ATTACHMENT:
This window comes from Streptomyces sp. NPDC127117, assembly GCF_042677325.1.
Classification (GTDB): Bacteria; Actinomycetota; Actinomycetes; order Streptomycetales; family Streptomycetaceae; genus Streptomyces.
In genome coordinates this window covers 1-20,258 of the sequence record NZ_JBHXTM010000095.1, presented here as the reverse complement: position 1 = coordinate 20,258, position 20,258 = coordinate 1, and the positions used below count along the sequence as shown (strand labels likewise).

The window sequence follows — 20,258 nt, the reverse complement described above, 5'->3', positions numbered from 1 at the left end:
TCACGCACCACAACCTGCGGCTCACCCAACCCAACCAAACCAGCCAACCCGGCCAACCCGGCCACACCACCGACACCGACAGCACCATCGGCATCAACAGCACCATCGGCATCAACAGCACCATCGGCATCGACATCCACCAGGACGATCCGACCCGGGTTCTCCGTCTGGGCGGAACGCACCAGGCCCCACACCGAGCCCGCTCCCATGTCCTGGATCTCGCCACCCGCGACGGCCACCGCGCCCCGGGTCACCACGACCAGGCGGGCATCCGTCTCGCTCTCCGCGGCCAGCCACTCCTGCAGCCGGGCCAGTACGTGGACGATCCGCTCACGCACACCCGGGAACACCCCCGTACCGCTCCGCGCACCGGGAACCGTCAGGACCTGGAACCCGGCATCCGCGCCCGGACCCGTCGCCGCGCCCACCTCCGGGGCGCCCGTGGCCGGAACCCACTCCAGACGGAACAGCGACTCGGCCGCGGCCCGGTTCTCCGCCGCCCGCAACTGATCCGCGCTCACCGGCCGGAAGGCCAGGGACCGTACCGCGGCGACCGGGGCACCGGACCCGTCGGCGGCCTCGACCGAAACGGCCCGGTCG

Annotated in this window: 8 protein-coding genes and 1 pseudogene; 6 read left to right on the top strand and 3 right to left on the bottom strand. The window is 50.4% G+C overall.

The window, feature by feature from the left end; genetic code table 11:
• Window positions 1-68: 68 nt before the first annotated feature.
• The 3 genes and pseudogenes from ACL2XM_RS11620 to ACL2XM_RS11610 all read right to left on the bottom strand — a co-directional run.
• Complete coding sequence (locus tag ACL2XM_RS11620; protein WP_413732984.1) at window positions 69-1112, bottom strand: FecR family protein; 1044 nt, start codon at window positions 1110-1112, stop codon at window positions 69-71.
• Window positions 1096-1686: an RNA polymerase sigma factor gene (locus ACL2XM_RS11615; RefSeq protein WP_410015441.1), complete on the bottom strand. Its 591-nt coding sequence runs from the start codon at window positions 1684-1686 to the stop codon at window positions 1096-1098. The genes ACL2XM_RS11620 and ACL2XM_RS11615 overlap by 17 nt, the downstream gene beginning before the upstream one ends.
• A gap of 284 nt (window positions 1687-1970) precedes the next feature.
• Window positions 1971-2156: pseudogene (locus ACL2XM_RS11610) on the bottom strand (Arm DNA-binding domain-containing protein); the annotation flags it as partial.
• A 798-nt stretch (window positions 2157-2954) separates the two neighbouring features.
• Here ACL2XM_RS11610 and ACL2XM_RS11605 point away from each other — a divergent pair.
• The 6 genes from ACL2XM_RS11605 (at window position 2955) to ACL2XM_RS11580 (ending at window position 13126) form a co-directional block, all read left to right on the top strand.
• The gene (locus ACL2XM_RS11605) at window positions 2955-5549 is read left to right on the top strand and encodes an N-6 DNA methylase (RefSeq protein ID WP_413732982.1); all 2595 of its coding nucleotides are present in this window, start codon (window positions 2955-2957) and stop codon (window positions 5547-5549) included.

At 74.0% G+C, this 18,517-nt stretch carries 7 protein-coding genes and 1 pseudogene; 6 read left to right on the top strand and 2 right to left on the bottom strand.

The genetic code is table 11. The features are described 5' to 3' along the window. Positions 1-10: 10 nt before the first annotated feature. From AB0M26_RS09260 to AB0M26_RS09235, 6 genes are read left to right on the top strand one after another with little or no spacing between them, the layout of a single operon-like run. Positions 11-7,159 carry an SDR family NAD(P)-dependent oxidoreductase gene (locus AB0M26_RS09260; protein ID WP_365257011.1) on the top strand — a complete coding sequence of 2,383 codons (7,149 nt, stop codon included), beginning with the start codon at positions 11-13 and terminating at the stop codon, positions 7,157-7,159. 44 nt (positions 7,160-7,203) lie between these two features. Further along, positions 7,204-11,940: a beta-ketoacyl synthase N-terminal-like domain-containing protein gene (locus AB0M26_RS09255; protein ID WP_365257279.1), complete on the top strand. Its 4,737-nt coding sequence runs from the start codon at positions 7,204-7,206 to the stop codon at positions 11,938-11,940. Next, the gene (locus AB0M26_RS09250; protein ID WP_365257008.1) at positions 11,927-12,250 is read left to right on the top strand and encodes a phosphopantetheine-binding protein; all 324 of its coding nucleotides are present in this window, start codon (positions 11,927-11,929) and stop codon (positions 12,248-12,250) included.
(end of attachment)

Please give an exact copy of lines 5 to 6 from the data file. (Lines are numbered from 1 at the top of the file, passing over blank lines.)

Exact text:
TCACGCACCACAACCTGCGGCTCACCCAACCCAACCAAACCAGCCAACCCGGCCAACCCGGCCACACCACCGACACCGACAGCACCATCGGCATCAACAGCACCATCGGCATCAACAGCACCATCGGCATCGACATCCACCAGGACGATCCGACCCGGGTTCTCCGTCTGGGCGGAACGCACCAGGCCCCACACCGAGCCCGCTCCCATGTCCTGGATCTCGCCACCCGCGACGGCCACCGCGCCCCGGGTCACCACGACCAGGCGGGCATCCGTCTCGCTCTCCGCGGCCAGCCACTCCTGCAGCCGGGCCAGTACGTGGACGATCCGCTCACGCACACCCGGGAACACCCCCGTACCGCTCCGCGCACCGGGAACCGTCAGGACCTGGAACCCGGCATCCGCGCCCGGACCCGTCGCCGCGCCCACCTCCGGGGCGCCCGTGGCCGGAACCCACTCCAGACGGAACAGCGACTCGGCCGCGGCCCGGTTCTCCGCCGCCCGCAACTGATCCGCGCTCACCGGCCGGAAGGCCAGGGACCGTACCGCGGCGACCGGGGCACCGGACCCGTCGGCGGCCTCGACCGAAACGGCCCGGTCG

Annotated in this window: 8 protein-coding genes and 1 pseudogene; 6 read left to right on the top strand and 3 right to left on the bottom strand. The window is 50.4% G+C overall.